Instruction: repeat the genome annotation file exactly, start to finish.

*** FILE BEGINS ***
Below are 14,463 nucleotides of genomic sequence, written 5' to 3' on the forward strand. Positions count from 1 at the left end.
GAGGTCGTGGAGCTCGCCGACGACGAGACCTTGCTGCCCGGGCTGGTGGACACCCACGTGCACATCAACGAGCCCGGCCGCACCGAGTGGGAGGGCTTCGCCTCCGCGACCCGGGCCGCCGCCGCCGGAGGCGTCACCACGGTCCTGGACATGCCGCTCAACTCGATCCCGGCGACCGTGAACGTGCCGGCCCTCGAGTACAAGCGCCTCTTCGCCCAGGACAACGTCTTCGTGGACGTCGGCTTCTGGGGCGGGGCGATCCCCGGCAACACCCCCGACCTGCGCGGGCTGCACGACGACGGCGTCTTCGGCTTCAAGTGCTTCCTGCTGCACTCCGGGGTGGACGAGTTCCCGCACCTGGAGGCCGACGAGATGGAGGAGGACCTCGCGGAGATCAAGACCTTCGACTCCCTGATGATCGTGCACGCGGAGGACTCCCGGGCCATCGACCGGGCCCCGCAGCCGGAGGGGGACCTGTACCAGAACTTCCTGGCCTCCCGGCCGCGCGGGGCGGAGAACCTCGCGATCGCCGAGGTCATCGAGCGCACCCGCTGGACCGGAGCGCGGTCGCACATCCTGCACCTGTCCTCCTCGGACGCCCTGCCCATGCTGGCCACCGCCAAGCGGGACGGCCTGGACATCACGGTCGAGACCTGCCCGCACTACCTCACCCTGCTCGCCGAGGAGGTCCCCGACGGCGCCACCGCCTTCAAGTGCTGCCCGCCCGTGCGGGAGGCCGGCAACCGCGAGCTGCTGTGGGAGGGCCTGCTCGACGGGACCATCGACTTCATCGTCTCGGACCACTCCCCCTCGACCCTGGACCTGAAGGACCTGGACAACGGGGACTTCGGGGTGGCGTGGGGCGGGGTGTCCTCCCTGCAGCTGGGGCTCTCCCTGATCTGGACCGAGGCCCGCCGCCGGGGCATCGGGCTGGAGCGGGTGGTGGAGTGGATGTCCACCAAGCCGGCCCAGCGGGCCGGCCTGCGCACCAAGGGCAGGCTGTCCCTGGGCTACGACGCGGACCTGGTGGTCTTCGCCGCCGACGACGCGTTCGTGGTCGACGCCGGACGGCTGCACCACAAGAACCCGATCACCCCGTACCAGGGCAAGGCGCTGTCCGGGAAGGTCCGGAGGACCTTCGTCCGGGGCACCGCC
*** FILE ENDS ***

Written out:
Below are 14,463 nucleotides of genomic sequence, written 5' to 3' on the forward strand. Positions count from 1 at the left end.
GAGGTCGTGGAGCTCGCCGACGACGAGACCTTGCTGCCCGGGCTGGTGGACACCCACGTGCACATCAACGAGCCCGGCCGCACCGAGTGGGAGGGCTTCGCCTCCGCGACCCGGGCCGCCGCCGCCGGAGGCGTCACCACGGTCCTGGACATGCCGCTCAACTCGATCCCGGCGACCGTGAACGTGCCGGCCCTCGAGTACAAGCGCCTCTTCGCCCAGGACAACGTCTTCGTGGACGTCGGCTTCTGGGGCGGGGCGATCCCCGGCAACACCCCCGACCTGCGCGGGCTGCACGACGACGGCGTCTTCGGCTTCAAGTGCTTCCTGCTGCACTCCGGGGTGGACGAGTTCCCGCACCTGGAGGCCGACGAGATGGAGGAGGACCTCGCGGAGATCAAGACCTTCGACTCCCTGATGATCGTGCACGCGGAGGACTCCCGGGCCATCGACCGGGCCCCGCAGCCGGAGGGGGACCTGTACCAGAACTTCCTGGCCTCCCGGCCGCGCGGGGCGGAGAACCTCGCGATCGCCGAGGTCATCGAGCGCACCCGCTGGACCGGAGCGCGGTCGCACATCCTGCACCTGTCCTCCTCGGACGCCCTGCCCATGCTGGCCACCGCCAAGCGGGACGGCCTGGACATCACGGTCGAGACCTGCCCGCACTACCTCACCCTGCTCGCCGAGGAGGTCCCCGACGGCGCCACCGCCTTCAAGTGCTGCCCGCCCGTGCGGGAGGCCGGCAACCGCGAGCTGCTGTGGGAGGGCCTGCTCGACGGGACCATCGACTTCATCGTCTCGGACCACTCCCCCTCGACCCTGGACCTGAAGGACCTGGACAACGGGGACTTCGGGGTGGCGTGGGGCGGGGTGTCCTCCCTGCAGCTGGGGCTCTCCCTGATCTGGACCGAGGCCCGCCGCCGGGGCATCGGGCTGGAGCGGGTGGTGGAGTGGATGTCCACCAAGCCGGCCCAGCGGGCCGGCCTGCGCACCAAGGGCAGGCTGTCCCTGGGCTACGACGCGGACCTGGTGGTCTTCGCCGCCGACGACGCGTTCGTGGTCGACGCCGGACGGCTGCACCACAAGAACCCGATCACCCCGTACCAGGGCAAGGCGCTGTCCGGGAAGGTCCGGAGGACCTTCGTCCGGGGCACCGCC